The Invisible Veil of Connection

Oct 02, 2022
Photograph by Sunira Moses

An ode to letting go of summer and embracing the transition of seasons — harvesting, the natural world and a surprising encounter

Hello Fall Equinox! How can it be October already? As if on cue, Mother Nature turned down the dial on our temperatures here in the Catskill Mountains, which made for beautiful cool nights sleeping with the windows cracked open as summer slipped through our fingers.

Speaking of which, I’m happy to report that my annual post-summer season pilgrimage to the beach, that I shared with you in the last blog…was glorious. As always, my days were filled with languishing in my favorite place in the house we stay at — its hidden front porch. Just off the street with its manicured sidewalks walking distance to the beach boardwalk and the ocean waves — the porch is obstructed and hidden like a secret garden behind beds of hydrangea bushes and milkweed — a perfect place to nestle.

Of course, I love being near the beach, but it’s the porch that I have a true love affair with. Early in the morning I slip out there to sip hot tea and read, mid-afternoon I curl up and nap and daydream to the sounds of the birds chirping all around — and by evening we gather to have evening cocktails and yummy delights as we recount how our respective days played out. I simply adore outdoor space. 

It’s interesting how you can visit a place year after year, only to return and see and experience something different that you hadn’t before. While I’ve always loved my time on the porch, I somehow saw it through a different lens this time around. 

I suddenly began to pay attention to people passing by on the way to the beach as they regularly stopped in front of the porch where I lay on the sofa tucked away from view. I’d listen to them converse about the garden in all of its glory. The garden and all of its bounty were somehow magnetic.

One afternoon, a particular man was so struck by the pods of the tall milkweed that he stood in front of them and said aloud, “Look at those, how amazing…what are these?” I couldn’t resist… “milkweed,” I responded as if a voice from above. Momentarily stunned, the stranger took a second before realizing where the voice was coming from. Laughing we continued on for a few moments — two strangers in deep appreciation and admiration of nature. Connecting. In fact, we carried on bantering back and forth for a few moments before he was on his way after thanking me. It had been a delightful exchange. It was a little silly, but it made my heart smile.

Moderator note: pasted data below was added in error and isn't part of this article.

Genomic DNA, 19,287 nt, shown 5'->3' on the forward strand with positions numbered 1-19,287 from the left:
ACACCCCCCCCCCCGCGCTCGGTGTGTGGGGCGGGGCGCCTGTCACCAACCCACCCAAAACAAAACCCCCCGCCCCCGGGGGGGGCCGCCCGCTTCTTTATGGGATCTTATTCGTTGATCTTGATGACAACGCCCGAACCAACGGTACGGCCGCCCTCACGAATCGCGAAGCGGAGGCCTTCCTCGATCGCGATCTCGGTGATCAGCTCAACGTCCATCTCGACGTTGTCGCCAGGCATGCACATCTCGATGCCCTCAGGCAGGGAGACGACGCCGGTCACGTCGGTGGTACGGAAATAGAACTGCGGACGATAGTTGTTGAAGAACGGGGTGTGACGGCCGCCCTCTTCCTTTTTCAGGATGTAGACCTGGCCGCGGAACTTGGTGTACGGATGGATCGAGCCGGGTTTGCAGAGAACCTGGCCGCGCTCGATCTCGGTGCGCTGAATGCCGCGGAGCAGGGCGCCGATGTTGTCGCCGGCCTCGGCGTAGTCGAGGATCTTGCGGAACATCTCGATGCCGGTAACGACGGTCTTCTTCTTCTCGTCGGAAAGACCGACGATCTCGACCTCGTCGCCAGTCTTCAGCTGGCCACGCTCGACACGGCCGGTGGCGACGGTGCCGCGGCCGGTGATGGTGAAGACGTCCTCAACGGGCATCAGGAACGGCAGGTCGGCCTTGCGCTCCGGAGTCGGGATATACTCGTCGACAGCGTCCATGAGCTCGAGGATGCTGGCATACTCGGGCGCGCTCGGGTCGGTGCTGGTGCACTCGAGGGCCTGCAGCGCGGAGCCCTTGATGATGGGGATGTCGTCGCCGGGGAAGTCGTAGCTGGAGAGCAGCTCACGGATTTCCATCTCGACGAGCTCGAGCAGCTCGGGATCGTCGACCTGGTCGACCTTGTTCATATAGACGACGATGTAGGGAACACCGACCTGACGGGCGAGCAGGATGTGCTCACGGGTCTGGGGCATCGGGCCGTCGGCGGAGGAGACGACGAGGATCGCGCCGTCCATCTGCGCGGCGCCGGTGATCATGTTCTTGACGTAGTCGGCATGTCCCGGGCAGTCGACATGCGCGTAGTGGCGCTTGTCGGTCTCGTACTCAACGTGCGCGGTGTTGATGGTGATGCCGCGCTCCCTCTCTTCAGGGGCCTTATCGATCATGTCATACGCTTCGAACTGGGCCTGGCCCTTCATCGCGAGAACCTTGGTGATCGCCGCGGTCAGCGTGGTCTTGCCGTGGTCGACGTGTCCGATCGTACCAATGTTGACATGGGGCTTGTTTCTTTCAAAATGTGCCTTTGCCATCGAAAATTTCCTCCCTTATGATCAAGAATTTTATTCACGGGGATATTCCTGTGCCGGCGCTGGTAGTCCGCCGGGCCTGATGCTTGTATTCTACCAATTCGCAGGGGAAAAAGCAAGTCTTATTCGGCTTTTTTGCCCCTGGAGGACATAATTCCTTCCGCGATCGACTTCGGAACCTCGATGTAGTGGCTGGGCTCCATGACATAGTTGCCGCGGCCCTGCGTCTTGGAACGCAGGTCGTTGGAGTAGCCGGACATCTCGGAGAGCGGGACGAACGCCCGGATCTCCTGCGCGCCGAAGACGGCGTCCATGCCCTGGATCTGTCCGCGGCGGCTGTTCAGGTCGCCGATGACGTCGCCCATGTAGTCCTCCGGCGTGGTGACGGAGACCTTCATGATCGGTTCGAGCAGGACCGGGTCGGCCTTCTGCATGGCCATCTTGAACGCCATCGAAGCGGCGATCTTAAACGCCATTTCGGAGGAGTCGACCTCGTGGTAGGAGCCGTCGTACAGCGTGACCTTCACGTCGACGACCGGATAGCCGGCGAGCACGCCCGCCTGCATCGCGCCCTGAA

Though I had never paid much attention to the milkweed here at the house, I’ve always admired it as a plant and I actually knew quite a bit about it. Few realize that milkweed is quite a resilient and useful plant. 

Interesting fact: Not only is this plant a host for butterflies like the Monarch and a source of food for moths and Hummingbirds, it also played a role in World War II. When the U.S. was cut off from its supply of Javanese Kapok (a plant tree cultivated for its buoyant seed floss) used to fill life jackets — the Navy needed to find another source. 

They found a homegrown solution in milkweed; its seed floss is hollow and coated with a natural plant wax, which makes it waterproof and allows it to float. The federal government paid American schoolchildren 15 cents for every onion bag of unopened milkweed seedpods they collected. Each bag held between 600 to 800 pods, and two bags filled with the pods supplied enough seed floss to fill one life jacket. The navy made 1.2 million life jackets from milkweed seed floss during this time. Now that’s a harvest! I bet you’ll never look at milkweed the same again. 

Peeking through the milkweed plant

OK, I know. I’m geeking out about my love of Milkweed plants, history, resourcefulness and even my own personal nostalgia just thinking of my daughter True as a small child collecting baskets full of pods in her little hands. Mother Nature is wondrous if we pay attention. This seemingly mundane plant, that could actually be mistaken for a weed, is in fact quite spectacular. And in admiring her beauty, I allowed myself to step forward from my hiding behind her to connect to another human being in our shared curiosity and wonder. 

I thought about these playful interactions that I indulged throughout the rest of my time at the house. There is something so marvelous about tradition — recreating things that hold meaning to us, be it holiday celebrations, foods, rituals or vacations. Always leave room for the unexpected — the magical connection and conversation. You never know where it will lead you — and we never know the importance of these connections with each other. So now, I’m not only grateful for the porch…I feel very thankful for the beds of milkweed that withstand the elements of weather and return yet again each season to greet me — inviting me to rest behind them or indulge in conversation. Win/win. 

Here's my takeaway: That gentleman observing the milkweeds was neither living in the past nor future tripping. Rather, he was embracing the present moment and enjoying the ride. As for me, witnessing this was an invitation to do the same. Look around and witness the natural world about you at any given moment. Behold her beauty.

Happy October dear ones. The season of change is upon us. What are you harvesting?

—Lea Haas, Owner, The Garden Cafe Woodstock


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